Tuesday, March 25, 2003
"Paranoia, paranoia, la lala la la..."
Said Sgt. R.J. Steinheimer, "There have been reports of suspicious activity regarding you."
"By whom?" I asked.
"Can't tell you that," he replied.
"What kind of suspicious activity?" I asked.
"Apparently you have been showing interest in equipment on the grounds, making notes, that sort of thing," he said. "Are you interested in talking to us about what you're doing?"
I could have told him right then that I was a journalist. But I figured that any citizen should be able to ask a couple of questions without being detained as a suspicious person. I told him that I simply wanted to know what kind of machine it was.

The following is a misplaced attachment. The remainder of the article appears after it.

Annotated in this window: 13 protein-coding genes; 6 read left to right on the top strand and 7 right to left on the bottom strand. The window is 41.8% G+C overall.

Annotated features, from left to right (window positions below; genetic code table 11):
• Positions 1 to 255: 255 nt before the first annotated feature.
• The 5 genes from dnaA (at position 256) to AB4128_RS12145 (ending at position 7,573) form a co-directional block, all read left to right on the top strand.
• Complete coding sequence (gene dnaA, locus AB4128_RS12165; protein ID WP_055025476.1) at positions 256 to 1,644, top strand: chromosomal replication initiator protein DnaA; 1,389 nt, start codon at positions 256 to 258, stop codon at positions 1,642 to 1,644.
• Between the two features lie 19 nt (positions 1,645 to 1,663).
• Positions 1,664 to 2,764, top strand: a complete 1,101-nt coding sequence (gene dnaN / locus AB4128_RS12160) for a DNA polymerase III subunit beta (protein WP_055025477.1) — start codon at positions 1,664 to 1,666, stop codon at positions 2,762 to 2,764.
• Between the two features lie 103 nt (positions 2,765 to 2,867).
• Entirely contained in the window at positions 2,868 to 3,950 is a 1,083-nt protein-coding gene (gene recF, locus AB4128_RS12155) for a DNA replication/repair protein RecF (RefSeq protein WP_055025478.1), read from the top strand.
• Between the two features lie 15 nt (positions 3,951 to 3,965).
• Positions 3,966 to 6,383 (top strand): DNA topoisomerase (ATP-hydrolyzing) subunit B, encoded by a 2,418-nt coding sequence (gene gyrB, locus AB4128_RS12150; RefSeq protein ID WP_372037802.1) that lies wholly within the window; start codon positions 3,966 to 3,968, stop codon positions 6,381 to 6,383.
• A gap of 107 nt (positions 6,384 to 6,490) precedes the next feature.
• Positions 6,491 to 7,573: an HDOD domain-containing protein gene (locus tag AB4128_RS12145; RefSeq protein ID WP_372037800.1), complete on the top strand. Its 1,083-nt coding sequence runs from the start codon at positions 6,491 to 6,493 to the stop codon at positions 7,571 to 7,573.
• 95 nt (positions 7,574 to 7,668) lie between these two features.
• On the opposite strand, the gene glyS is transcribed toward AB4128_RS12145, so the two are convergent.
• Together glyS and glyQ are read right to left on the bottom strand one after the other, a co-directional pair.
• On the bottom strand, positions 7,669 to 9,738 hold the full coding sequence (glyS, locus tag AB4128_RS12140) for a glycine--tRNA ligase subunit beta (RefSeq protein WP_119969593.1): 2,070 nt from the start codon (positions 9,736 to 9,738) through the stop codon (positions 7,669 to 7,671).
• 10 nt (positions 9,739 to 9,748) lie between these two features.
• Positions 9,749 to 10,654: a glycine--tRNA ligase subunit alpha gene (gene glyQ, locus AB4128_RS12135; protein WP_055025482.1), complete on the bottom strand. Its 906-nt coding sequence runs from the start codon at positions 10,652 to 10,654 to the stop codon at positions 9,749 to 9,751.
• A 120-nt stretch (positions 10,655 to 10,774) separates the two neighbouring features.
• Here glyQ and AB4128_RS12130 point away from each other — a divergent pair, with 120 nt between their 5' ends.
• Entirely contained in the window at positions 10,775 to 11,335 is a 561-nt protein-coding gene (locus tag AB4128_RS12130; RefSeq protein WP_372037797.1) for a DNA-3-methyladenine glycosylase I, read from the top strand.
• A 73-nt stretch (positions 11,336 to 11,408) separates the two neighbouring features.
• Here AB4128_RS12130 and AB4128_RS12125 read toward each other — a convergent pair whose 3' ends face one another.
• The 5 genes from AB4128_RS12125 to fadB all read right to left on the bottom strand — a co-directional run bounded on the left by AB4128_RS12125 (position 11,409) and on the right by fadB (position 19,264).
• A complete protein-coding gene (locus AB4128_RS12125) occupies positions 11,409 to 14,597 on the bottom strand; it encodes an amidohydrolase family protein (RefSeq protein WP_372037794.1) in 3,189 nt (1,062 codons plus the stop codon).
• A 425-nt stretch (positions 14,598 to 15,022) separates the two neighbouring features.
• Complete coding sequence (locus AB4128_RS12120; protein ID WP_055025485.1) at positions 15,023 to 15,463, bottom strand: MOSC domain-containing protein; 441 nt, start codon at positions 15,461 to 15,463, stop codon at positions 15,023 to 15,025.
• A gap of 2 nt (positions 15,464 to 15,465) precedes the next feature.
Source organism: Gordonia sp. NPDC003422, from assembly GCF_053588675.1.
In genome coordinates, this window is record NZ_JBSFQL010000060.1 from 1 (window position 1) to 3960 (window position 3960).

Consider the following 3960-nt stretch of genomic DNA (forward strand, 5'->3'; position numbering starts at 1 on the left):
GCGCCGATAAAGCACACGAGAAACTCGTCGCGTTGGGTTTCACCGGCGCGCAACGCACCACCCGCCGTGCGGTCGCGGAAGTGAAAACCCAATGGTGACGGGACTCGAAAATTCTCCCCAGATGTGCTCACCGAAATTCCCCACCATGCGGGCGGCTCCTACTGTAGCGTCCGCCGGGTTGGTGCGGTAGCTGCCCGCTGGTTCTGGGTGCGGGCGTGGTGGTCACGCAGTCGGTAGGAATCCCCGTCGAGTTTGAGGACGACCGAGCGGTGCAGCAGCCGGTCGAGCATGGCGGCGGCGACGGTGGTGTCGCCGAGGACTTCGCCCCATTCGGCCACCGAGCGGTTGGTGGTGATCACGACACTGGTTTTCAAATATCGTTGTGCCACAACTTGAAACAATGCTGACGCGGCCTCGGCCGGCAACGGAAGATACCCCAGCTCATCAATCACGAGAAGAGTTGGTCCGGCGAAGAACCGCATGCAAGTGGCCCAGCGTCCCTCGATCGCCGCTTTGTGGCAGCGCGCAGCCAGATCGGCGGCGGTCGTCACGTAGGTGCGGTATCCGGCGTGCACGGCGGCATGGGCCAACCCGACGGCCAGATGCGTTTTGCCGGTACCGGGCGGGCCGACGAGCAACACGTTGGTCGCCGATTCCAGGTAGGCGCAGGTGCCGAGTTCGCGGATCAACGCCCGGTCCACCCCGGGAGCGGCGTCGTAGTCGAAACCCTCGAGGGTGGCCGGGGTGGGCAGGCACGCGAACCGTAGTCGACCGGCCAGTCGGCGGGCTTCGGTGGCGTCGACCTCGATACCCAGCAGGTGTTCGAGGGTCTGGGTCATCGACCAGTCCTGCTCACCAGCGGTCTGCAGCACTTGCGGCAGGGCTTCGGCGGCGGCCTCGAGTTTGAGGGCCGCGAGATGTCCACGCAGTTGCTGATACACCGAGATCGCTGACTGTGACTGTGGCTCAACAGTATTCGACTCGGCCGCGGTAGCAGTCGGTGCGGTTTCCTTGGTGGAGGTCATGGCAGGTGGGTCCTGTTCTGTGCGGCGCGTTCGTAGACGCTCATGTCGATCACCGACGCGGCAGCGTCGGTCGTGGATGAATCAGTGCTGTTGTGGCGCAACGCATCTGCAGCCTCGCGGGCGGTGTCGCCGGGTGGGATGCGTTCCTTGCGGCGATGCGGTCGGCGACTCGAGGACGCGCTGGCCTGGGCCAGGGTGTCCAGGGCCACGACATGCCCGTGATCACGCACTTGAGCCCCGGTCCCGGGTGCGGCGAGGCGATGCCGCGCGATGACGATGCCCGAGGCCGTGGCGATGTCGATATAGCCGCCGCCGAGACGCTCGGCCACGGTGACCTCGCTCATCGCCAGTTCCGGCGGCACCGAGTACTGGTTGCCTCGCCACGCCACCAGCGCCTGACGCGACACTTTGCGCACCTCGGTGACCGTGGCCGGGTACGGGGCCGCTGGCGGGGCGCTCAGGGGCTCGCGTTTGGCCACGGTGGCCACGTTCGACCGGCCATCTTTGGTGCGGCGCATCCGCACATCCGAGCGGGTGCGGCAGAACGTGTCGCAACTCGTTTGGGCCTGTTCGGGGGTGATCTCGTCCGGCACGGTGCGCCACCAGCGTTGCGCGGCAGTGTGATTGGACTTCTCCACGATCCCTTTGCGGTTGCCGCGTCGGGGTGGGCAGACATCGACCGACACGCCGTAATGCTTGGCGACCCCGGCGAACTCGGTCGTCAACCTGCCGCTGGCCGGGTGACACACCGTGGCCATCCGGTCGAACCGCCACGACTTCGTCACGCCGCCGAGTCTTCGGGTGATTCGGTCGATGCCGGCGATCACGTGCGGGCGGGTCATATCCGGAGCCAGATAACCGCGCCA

"Are you aware of the current threat level?" Officer J. Keyser asked.
I told him I was. The United States had, after all, just launched an attack on Iraq knowing that it would increase the chances of terrorist attacks at home. But that didn't explain why I was being associated with Code Orange.
Officer E. Sinkeldam asked if I'd seen the ABC-TV piece on "20/20" about how "al Qaeda operatives had posed as tourists and had used their video cameras for surveillance before 9/11. In this heightened state of alert," he explained, "if anyone shows a particular interest in something, we get suspicious."
The end of this story is the real kicker, though. Absolutely extraordinary.